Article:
Finding Myself Amid Friends in Amed Bali
I was anxious but very happy. I was alone, but I was finally there. Denpassar Airport. I was in Bali for my first trip so far from France. I had been dreaming about this for months.
I was on my way to Amed Bali, a fishing village on the east coast close to the famous volcano Mount Agung. I was looking for the village that I had read about: an authentic peaceful place with time for myself. I actually wanted to flee the tourist and party side of Bali. I chose to spend my entire ten days trip in this place, so I booked a bed in the “Kelapa Cottage” before my departure, just on a whim. I had planned and imagined a lot of things, but I never could have imagined that I would meet these three women who would make my Balinese days meaningful.
“Welcome to Kelapa Cottage”. After driving three hours through the luxuriant and ultra-green Balinese forest (as well as meeting my first wild monkey on the side of the road), I heard the sweet voice of Nelvi at Kelapa Cottage. Nelvi was the host and manager of Aura spa, she had intense dark eyes, long black hair and sublime skin. She showed me around this paradise. The cottage was located in the middle of a tropical landscape with a view of mountains around. There was a colorful, tropical garden, and on each side were little free-standing Balinese cottages made of natural materials. There was also a nice swimming pool.
I had planned and imagined a lot of things, but I never could have imagined that I would meet these three women who would make my Balinese days meaningful.
Nelvi taught me a lot about Balinese traditions and explained how they live very close to nature. In Amed, people rise with the sun and lie down at sunset. Spending time with relatives is central to their lives. Drinking lemon ginger tea while talking with Nelvi was one of my daily habits.
I met Isa, a tall Dutch girl with huge blue eyes who was in my dorm. Our connection was immediate, and she added all the friendship of this trip. She too had come alone to Bali to recharge herself. I quickly established a daily routine in Amed with Isa: meditation at 5am in the cottage, long walks on the beautiful black sandy beach, some delicious dishes at the “Happy Warung” restaurant on the main street. Happy Warung is the best restaurant in Amed; the sunny Balinese mama who runs it only starts to cook when you order in Balinese, and in any case will only bring the dishes that she chooses. Eating here is an unmissable experience.
In the dorm I met many women who were travelling by themselves and it made me realize the number of women who are on the road. They go alone, but a community of women travelers is always waiting for them. I really had a rewarding time with all of them.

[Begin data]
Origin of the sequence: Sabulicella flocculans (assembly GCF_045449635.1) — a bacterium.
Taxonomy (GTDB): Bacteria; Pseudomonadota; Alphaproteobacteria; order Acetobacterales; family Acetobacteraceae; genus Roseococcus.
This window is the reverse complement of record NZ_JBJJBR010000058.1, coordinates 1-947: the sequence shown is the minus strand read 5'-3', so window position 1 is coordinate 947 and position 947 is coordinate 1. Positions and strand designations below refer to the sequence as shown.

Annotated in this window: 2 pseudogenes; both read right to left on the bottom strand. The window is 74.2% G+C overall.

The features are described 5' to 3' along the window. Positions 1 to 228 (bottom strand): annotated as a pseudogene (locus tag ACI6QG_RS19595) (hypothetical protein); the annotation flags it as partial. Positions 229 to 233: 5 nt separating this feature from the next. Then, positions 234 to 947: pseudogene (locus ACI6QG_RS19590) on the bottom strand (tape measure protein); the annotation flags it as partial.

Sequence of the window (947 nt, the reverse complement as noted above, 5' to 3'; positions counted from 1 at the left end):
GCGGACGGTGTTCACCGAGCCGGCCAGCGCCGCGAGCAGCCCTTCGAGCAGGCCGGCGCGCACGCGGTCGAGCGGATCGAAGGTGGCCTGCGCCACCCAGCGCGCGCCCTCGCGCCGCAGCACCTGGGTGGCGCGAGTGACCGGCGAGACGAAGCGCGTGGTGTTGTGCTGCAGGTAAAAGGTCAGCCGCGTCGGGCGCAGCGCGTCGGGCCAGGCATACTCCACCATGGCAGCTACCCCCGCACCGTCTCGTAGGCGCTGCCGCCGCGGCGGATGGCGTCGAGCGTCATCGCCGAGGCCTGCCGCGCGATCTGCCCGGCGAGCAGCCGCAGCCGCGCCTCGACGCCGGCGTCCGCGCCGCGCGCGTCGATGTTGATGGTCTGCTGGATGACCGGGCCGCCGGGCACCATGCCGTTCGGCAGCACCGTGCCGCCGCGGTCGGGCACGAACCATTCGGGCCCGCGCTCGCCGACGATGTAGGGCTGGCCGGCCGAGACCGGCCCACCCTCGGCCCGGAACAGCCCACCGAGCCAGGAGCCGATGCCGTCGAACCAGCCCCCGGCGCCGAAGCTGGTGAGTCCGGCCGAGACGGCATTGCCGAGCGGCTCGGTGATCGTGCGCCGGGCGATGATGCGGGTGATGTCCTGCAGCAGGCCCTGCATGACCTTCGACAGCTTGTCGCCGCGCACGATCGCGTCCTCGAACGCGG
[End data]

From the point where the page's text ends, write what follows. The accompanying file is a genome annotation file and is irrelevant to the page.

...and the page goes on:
My trip to Bali taught me many things, but one of the most important lessons was to leave other people’s fears to them.
A young waitress at the Amed Beach Café asked me where I came from. She was called Kadek, was seventeen years old, and was amazingly curious and bubbly. Kadek was very interested in Western countries and culture. She proposed to meet after she finished work. She invited me to her grandmother’s house where I met most of her family and admired the family temple of the house. Religion is very important in Bali, and each house has its own temple for prayer. They taught me to create offerings from palm tree leaves that you find everywhere on the ground in Amed. They cooked a Mie Goreng in the middle of the afternoon, a typical Balinese dish made from spicy fried noodles, and a Kopi Luwak (coffee). Only Kadek spoke English but this exchange was so valuable. I asked myself: “In France, would I do the same with a tourist I had come across in a coffee shop?”
If it is possible, do it. If it is impossible, try it.
On my way back to the airport I remembered some conversations I had with my family before my departure for Bali: “If I were you I would never go so far away alone”; “It is fine if you change your mind; you don’t have to go”; “Where are you going? Ah… is it not the place where two girls were kidnapped?” “On the news they said there is terrorist attack risk”; “If you are sick what will you do?”
My trip to Bali taught me many things, but one of the most important lessons was to leave other people’s fears to them. Even those of your friends and family. These are their fears, not yours, nor reality. If you want to go alone somewhere but you are afraid or nervous, just go! Who has no fear? In life is important to be brave, but not reckless. And, as they say in Amed: If it is possible, do it. If it is impossible, try it.
I was anxious to explore alone but I met Nelvi, Isa and Kadek; I found friends, I found time for myself, I reconnected with nature, I found a place where people take time to do things, to welcome foreigners. I found people who smile, whatever happens. The most striking difference in Amed is their link to nature and the value they place on human interaction. It was truly a personal revival.